Kidneys infected with Hepatitis C virus work just as well as uninfected kidneys after transplant indicating they are safe to use
Kidneys from donors who were infected with the Hepatitis C virus are now routinely used in transplants, and research shows that they function just as well as uninfected kidneys, even a year after transplantation.
There are over two million adults in the US with Hepatitis C virus (HCV) infection, and due to the opioid epidemic, there has been a substantial increase in the number of young organ donors who have become infected, say experts.
Accordingly, results from the new analysis are reassuring that the use of these organs is safe and effective in the near-term, say researchers from the University of Pennsylvania School of Medicine.
"Our study shows that transplants with HCV- infected kidneys are now routinely performed at many centers, and they are functioning well at one year after transplant," says Dr. Peter P. Reese from the University of Pennsylvania. The findings have been published in the Journal of the American Society of Nephrology.
According to the research team, the findings provide strong evidence that HCV-infected kidneys are a valuable resource for transplantation, and that disincentives for accepting these organs should be addressed.
They add that in the future, it may also get harder for patients with pre-existing HCV infection to get access to these HCV-infected organs for transplantation. "These findings represent a small, but important victory in the effort to make every organ donation count," says Dr. Vishnu S. Potluri from the University of Pennsylvania.
Why the study?
For decades, most HCV-infected organs in the US were discarded partly because of concerns that the organs were associated with significantly lower survival rates. Since 2015, physicians have successfully transplanted these kidneys and treated the infection with antiviral medications after transplantation.
As a result, there has been a significant increase in the number of transplants using HCV-infected kidneys across the US.
However, since HCV can damage the kidneys, it was not clear whether the HCV-infected kidneys would function comparably to similar uninfected kidneys, particularly in patients who did not have the virus, until now.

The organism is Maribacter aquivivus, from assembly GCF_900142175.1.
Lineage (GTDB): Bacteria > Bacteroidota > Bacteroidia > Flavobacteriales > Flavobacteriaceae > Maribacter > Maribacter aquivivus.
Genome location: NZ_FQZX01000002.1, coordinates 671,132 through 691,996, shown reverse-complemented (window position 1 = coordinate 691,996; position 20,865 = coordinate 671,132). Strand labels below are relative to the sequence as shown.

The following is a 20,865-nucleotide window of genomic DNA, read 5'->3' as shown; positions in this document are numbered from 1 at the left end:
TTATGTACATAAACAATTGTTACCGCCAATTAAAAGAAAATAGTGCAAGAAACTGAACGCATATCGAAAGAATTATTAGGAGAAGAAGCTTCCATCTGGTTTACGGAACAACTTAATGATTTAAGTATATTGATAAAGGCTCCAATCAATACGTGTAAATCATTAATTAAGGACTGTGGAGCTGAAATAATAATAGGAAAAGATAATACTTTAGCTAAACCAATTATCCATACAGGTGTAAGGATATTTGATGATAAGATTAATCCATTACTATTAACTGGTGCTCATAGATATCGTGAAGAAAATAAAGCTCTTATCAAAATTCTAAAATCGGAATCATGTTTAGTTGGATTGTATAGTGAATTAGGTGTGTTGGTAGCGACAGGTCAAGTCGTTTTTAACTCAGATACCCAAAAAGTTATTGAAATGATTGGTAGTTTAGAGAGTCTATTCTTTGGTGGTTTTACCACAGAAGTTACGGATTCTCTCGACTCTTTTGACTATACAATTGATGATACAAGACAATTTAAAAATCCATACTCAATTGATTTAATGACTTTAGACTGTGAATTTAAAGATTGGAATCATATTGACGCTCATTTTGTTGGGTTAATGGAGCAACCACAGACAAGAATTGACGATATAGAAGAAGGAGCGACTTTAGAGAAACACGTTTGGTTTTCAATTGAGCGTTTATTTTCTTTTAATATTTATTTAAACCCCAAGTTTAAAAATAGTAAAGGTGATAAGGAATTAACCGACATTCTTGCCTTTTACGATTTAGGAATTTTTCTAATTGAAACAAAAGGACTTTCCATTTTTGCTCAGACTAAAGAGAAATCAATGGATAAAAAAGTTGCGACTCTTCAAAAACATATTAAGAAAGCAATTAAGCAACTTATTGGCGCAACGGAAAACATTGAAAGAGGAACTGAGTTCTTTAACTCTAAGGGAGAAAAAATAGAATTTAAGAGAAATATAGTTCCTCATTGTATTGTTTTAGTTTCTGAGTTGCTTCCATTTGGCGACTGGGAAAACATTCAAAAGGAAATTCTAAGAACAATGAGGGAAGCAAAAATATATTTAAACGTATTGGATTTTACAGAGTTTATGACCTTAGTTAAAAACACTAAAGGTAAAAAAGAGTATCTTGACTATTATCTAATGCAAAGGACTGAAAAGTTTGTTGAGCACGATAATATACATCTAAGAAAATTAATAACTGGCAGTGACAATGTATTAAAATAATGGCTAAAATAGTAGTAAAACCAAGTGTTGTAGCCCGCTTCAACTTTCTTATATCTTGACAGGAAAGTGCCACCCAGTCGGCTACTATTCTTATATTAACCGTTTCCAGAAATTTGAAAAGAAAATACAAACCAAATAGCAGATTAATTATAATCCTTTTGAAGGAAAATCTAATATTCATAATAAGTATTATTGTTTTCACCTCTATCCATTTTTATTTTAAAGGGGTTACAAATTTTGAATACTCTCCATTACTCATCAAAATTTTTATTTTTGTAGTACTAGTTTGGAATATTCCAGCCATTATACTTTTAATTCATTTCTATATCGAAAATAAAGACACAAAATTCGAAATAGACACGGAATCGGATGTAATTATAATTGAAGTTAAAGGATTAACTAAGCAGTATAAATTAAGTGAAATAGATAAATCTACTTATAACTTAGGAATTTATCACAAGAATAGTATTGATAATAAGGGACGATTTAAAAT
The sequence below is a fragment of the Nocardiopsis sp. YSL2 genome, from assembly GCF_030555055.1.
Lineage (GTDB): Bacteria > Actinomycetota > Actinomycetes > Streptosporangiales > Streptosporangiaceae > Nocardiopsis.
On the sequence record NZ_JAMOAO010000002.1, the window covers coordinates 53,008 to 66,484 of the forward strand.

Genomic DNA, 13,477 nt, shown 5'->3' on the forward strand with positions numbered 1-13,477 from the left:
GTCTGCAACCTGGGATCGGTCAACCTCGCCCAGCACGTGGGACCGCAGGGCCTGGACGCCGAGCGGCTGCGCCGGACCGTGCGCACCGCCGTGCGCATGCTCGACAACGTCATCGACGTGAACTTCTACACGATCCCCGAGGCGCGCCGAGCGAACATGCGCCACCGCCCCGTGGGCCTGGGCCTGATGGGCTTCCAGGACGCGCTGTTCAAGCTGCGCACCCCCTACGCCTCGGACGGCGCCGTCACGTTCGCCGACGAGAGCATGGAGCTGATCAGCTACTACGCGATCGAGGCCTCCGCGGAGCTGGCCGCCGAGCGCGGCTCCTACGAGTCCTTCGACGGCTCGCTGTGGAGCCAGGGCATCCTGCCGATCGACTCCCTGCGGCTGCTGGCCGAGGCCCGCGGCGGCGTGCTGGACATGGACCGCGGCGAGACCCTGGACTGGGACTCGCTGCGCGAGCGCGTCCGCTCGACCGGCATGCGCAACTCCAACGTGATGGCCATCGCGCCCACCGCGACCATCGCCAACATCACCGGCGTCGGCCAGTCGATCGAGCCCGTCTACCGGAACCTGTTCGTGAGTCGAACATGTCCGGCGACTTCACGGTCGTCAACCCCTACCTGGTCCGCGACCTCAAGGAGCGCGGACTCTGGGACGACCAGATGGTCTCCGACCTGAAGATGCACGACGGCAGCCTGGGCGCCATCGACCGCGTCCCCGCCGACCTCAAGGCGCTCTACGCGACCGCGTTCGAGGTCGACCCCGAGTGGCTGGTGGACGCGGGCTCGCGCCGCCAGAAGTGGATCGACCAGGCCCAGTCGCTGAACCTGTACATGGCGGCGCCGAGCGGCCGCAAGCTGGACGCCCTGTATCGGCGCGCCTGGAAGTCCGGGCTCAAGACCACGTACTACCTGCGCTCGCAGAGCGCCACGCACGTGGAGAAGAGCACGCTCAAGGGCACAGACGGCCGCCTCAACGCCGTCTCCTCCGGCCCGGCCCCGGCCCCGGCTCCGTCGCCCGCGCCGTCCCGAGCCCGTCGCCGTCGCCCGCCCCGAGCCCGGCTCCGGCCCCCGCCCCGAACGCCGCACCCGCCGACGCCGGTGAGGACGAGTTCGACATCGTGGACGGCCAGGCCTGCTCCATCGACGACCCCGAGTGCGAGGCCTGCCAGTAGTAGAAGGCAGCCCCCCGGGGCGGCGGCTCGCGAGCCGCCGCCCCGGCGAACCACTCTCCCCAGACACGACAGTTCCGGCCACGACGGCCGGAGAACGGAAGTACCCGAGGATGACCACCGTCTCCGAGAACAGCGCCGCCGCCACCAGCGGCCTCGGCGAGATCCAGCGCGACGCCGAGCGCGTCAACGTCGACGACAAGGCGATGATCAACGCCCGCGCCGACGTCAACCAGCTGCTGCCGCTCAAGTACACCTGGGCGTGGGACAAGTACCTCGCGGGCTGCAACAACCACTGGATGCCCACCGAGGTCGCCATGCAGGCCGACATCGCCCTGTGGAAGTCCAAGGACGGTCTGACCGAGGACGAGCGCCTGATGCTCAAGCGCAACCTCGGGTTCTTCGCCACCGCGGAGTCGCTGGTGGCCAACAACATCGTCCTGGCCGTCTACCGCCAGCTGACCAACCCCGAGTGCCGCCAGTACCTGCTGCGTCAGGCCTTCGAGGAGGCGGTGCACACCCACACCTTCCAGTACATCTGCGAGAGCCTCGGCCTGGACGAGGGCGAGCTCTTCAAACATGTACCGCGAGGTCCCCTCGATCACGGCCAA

"Despite the increased use of HCV-infected organs and promising outcomes, the Kidney Donor Profile Index (KDPI) calculator — which combines a variety of donor factors to summarize the likelihood of organ failure after deceased donor transplant — still assigns much worse risk scores to organs from HCV-positive donors," says the team.
What the findings say
To find out if HCV-infected kidneys have a comparable function to similar uninfected kidneys, the research team from the University of Pennsylvania analyzed the national transplant registry data (2015-2019) on the use of HCV-infected kidneys. They compared outcomes for HCV-infected kidneys to similar quality HCV-uninfected kidneys.
"We deployed a widely-used mathematical formula, called the Chronic Kidney Disease Epidemiology Collaboration equation, to estimate each recipient's glomerular filtration rate (eGFR). The eGFR is a measure that determines how well the blood is filtered by the kidneys," say researchers.
"The lower the GFR number, the worse the kidney function. For example, having a GFR below 60 is abnormal. Recipients who received HCV-infected kidneys had an eGFR of 66.3 at the one-year mark. Patients who received uninfected kidneys had an eGFR of 67.1," says the team.
Researchers found that there has been a change in the use of HCV-infected kidneys. The findings show that before September 2018, the majority of HCV-infected organs were transplanted into patients who already had HCV infection.
Since then, nearly 75% of the patients who were transplanted with HCV-infected kidneys did not already have the virus. "Since September 2018, the majority of HCV-infected kidneys were transplanted into patients without the infection," the findings state.
In addition to finding that HCV-infected kidneys functioned similarly to uninfected kidneys throughout the first year after transplantation, the team found that transplant centers and patients were increasingly willing to accept the organs.
The analysis reveals a threefold increase in the number of transplant centers using HCV-infected kidneys. For example, the number of transplant centers using HCV-infected kidneys jumped from 11 in 2015 to 39 centers through the first three months of 2019.
Despite the increased acceptance and use of these kidneys, researchers found that nearly 40% of the HCV-infected kidneys donated between January 2018 and March 2019 were discarded.
"While the discard rate of these organs has declined in recent years, our findings suggest there is still substantial opportunity to expand the use of HCV-infected organs. Our results suggest we should make it a priority to maximize the use of good-quality HCV-infected organs," says Potluri.
According to Dr. Reese, the results also provide additional evidence that the KDPI does not accurately assess the quality of kidneys from HCV-positive donors.
"Rescaling the index to reflect these positive outcomes might lead clinicians to offer these kidneys to younger patients with longer life expectancy, when clinically appropriate, and could help expand access for the nearly 100,000 Americans awaiting a kidney transplant," he says.